The allegations that he is the “main integrator” of the post-Soviet space is a myth
It's a shame to admit it, but it seems that the realities of the Russian-Kazakh relations are becoming more and more confident in the picture that is unpleasant for Moscow: Kazakhstan is objectively more necessary for Russia than vice versa. After all, Russia is the locomotive of this “idea of the century” - the Eurasian Union. Astana, on the other hand, supports this idea, as the analysis of recent events, obviously unfriendly to Moscow, shows, rather declaratively.
Indeed, if one observes the actions of the Kazakh authorities, one can only be amazed how this can be combined with the status of an economic and political ally, how a country that is a member of the Customs Union with Russia and is a “co-founder” of the Eurasian Union can do this. Meanwhile, official Astana requires Moscow to “pack suitcases” at Baikonur, clearly does not oppose the prospects of a referendum on secession from the Customs Union, which local nationalists dream of, does not overwhelm those who want to significantly limit the circulation of the Russian language and, finally, does not rule out switching from Cyrillic to Latin . All such initiatives and plans for the future are declared almost completely without any reservations on the position of Russia. The authorities of the republic at every opportunity seek to emphasize its exceptional sovereignty.
Without exaggeration, the mass exodus of Russians from this country can be considered a true indicator of negative anti-Russian tendencies in Kazakhstan’s domestic policy. You can even safely use, if not too politically correct, but in this case, just the correct verb "run." That's right: as soon as Moscow had declared the program of resettlement of compatriots - it was here that all the most interesting began. An amazing (then - for some, now - for many) truth has opened: the Russians in Kazakhstan seemed to be waiting for this opportunity. Statements to the Russian authorities with requests for citizenship were an avalanche. You do not need to be a medium to unravel the main essence of such a mass mood. Of course, there is a longing for the Motherland, although the request is also served in no small numbers by those Russian Kazakhstanis who have lived their entire adult life outside of Russia. But it is getting harder and harder to become Russian in Kazakhstan - and not at all because of the gnawing grief over the sources. Everything is more prosaic. Astana does not get tired of reminding them: “You are strangers”.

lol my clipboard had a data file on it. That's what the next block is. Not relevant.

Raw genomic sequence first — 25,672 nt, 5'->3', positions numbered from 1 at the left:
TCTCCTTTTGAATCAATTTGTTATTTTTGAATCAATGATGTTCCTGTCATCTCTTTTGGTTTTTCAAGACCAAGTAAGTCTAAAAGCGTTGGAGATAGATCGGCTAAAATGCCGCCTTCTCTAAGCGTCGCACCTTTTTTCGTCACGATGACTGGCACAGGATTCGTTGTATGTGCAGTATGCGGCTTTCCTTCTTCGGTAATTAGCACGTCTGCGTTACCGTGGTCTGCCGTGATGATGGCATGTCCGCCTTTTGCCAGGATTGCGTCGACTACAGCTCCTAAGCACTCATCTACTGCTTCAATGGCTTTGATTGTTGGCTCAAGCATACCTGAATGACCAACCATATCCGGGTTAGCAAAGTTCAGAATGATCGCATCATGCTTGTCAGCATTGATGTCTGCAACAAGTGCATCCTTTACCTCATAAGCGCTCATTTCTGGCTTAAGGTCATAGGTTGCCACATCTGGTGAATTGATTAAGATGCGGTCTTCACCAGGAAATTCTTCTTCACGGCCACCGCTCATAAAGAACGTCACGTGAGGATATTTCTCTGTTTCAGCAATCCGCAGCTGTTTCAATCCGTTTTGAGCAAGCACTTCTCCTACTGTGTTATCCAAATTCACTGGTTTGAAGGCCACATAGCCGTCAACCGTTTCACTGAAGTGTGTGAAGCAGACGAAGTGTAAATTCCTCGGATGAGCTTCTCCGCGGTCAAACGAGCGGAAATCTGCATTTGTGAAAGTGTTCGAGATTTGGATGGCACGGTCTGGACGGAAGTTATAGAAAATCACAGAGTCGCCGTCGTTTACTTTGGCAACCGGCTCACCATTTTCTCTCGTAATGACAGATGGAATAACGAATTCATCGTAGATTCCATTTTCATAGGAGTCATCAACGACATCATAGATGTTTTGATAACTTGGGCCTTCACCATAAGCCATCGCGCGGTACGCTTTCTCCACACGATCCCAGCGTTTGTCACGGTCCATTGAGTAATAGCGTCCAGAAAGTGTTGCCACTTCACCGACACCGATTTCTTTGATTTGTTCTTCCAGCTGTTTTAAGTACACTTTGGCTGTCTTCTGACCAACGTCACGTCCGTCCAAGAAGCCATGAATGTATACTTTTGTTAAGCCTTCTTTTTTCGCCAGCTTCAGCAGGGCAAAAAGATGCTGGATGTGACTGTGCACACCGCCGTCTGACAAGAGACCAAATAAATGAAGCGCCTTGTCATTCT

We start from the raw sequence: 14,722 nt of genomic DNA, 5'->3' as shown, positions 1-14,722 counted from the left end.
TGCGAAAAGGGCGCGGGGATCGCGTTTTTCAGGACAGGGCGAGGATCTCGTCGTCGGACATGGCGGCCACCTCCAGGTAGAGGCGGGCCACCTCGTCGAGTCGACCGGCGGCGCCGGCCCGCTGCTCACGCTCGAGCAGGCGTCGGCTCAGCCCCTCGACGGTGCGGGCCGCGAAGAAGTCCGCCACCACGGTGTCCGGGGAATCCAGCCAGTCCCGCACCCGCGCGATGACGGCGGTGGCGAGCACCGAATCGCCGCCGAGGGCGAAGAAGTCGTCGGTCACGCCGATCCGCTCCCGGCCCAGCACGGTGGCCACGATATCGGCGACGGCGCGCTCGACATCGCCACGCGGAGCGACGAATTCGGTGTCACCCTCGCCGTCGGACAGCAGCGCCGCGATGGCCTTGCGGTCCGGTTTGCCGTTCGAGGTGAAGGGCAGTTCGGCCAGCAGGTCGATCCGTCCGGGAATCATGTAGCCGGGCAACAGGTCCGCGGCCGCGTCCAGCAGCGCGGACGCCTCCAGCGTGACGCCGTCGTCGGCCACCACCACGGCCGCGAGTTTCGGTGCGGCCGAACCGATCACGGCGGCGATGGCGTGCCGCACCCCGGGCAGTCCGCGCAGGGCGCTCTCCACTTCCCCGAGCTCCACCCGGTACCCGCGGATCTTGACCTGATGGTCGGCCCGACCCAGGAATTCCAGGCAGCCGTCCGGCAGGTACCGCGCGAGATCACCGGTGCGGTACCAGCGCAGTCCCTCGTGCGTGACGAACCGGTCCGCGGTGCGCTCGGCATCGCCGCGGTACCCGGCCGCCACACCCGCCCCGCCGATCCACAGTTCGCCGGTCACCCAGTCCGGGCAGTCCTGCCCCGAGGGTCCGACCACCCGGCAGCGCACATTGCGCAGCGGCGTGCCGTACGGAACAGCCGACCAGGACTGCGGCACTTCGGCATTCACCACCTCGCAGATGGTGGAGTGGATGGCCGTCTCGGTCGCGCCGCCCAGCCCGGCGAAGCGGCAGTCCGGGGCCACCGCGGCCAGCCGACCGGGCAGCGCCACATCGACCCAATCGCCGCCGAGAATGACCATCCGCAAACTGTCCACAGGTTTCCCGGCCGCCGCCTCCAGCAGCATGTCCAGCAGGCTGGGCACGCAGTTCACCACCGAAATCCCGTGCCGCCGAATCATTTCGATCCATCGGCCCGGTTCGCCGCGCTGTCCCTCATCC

Such, you see, the “Eurasian Union” is looming.
Meanwhile, the mass exodus of Russians from Kazakhstan is fraught with danger for the entire project of the Eurasian Union. Yes, Vladimir Putin and Nursultan Nazarbayev can meet and solemnly sign as many pacts as necessary for mutual integration, but only how will they work in this situation and what will their price be? “The very discussion of the usefulness or risks of the outcome of Russians and Russian-speakers from anywhere means that the Russian state fixes for itself the meaninglessness and the impossibility of building a new large state - the Eurasian Union,” Alexander Sobyanin, head of the strategic planning service of the Association for Border Cooperation, told the REX news agency. . Well, how can you argue?